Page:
“And some people say, you know, if we’re getting that much money into the coffers, are we taxing too much? I’m not of that opinion. But I just want us to be wise with what we’re using and how we use it. I’d rather be prudent than selling buildings,” Bowers said.
Other spending priorities include additional resources “to better facilitate the resolution of water rights claimed throughout the state,” the plan states.
The rest of the plan outline addresses general conservative policy positions more than budgetary aims. For example, it states that any political subdivision that declares itself a “sanctuary city” should be legally liable.
This is the annual bill by authoritarian Republicans to take punitive measures against the Democratic blue island of the City of Tucson, simply because we are defiant Democrats. But this bill makes absolutely no sense: Tucson voters overwhelmingly strike down ‘sanctuary city’ proposal. “Partial results for Proposition 205, also known as The Tucson Families Free and Together Initiative, showed 58,820 voters, or 71.4%, voted ‘no’ on the proposal compared to just 23,562, or 29%, who voted ‘yes.'” Neither Tucson, nor any other community in Arizona is a “sanctuary city.” This is a solution in search of a non-existent “problem” (22 Bible Verses on Welcoming Immigrants that you anti-immigrant heathens should read).
And while it mentions funding for corrections and the Department of Public Safety and offers support for substance-abuse treatment and other rehabilitative programming, it stops short at calling for substantive change to sentencing laws, a priority of some members like Rep. Walter Blackman, R-Snowflake.
It also makes passing reference to the brewing sex-education debate in the Legislature, asserting that “parents have a fundamental right . . . to raise their children and make educational decisions for them. If necessary, legislation will be introduced to keep government in check and parents empowered.”
Senator Sylvia “the Earth is 6,000 years old” Allen, R-Snowflake, is on another Christian Taliban Crusade again. She wants to bar schools from teaching sex education before seventh grade, and also delete “homosexuality” from acts constituting “sexual conduct” in a section of the statutes, a move that appears to ban any discussion of homosexuality during sex ed courses. Allen has already scheduled the measure for a Jan. 14 hearing in the Senate Education Committee, which she chairs, making it the first 2020 salvo in an conflict that’s been brewing since last spring, when lawmakers repealed a decades-old law that forbade the promotion of a “homosexual lifestyle.” Bill bans sex ed in elementary, middle schools. On the other side, our Rep. Pamela Powers Hannley, D-Tucson, wants to require schools to teach comprehensive and “medically accurate” sex education on an opt-out basis. Senate Democrats plan to introduce similar legislation in their chamber.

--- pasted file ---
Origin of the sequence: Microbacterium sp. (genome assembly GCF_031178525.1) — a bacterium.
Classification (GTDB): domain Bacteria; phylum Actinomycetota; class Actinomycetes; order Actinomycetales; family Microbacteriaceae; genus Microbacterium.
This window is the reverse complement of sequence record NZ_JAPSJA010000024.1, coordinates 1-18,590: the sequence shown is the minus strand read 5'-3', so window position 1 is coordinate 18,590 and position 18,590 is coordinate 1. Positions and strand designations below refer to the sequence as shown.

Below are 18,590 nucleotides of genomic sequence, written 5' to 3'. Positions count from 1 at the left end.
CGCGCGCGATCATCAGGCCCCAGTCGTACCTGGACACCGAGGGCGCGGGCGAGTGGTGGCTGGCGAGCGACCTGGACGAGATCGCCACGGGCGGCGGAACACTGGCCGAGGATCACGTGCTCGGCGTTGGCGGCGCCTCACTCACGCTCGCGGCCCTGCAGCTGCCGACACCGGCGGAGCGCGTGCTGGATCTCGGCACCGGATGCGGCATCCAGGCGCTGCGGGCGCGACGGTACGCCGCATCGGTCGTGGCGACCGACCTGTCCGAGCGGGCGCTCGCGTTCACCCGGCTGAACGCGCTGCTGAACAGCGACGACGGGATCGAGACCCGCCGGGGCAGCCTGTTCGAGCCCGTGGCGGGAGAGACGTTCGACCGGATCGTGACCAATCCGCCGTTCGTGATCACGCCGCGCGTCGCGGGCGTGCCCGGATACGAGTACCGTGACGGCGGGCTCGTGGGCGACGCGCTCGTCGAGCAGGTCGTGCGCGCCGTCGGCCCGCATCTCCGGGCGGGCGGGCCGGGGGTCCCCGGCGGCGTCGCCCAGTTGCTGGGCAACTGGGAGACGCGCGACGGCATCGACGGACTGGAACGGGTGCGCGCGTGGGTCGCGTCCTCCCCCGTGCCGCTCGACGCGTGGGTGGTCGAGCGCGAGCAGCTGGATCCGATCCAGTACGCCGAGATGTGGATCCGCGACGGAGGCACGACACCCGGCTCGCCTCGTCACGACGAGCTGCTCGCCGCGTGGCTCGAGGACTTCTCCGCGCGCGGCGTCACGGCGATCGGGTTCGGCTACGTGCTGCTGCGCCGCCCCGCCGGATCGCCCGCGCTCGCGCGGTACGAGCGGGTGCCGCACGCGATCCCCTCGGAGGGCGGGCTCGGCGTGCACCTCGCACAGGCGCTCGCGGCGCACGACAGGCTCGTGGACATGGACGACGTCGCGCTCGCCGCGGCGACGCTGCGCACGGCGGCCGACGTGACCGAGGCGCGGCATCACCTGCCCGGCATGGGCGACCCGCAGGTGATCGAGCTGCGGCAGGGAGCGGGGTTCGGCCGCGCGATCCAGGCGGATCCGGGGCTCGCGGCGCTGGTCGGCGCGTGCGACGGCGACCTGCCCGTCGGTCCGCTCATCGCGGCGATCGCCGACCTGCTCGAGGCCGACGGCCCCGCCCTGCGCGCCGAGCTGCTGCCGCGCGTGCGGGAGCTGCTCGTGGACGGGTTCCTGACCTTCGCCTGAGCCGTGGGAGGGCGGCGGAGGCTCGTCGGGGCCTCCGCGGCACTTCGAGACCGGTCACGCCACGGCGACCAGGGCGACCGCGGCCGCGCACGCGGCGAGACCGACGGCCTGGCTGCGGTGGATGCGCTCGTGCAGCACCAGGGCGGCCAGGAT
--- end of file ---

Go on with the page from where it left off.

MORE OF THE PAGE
While light on dollar figures or detailed strategy, the two-page policy sheet appears to be a small piece of public evidence of the Legislature’s accelerated budget process. Republican appropriators in both chambers told the Arizona Capitol Times in November that they had already begun work on a plan that would detail what to do with an estimated $170 million in ongoing funds and $475 million in one-time appropriations.
The hope was that if lawmakers could meet in small groups and with agency heads before the new year, it might be possible to have a skeletal budget ready before Ducey releases his budget proposal – reasserting legislative authority in the spending process that has diminished in recent years. Fittingly, the House GOP policy plan was released several days prior to the governor’s State of the State Address next week.
“We’ve had a review of our senior budgeting team with (Joint Legislative Budget Committee) of our demands, but … we have a skeleton of where we are, what our ongoing expenditures are that we can get, what we can easily cover with our present budget or present income and what’s capable for ongoing support,” Bowers said on January 8. “We’re blessed to have the money to do some things. The challenge of that is what happens next.”
Catching up with additional funding to restore the GOP budget cuts during the “lost decade” will not be a GOP priority. Arizonans will have yet another “lost generation” of Arizona children sacrificed on the altar of corporate welfare tax cuts.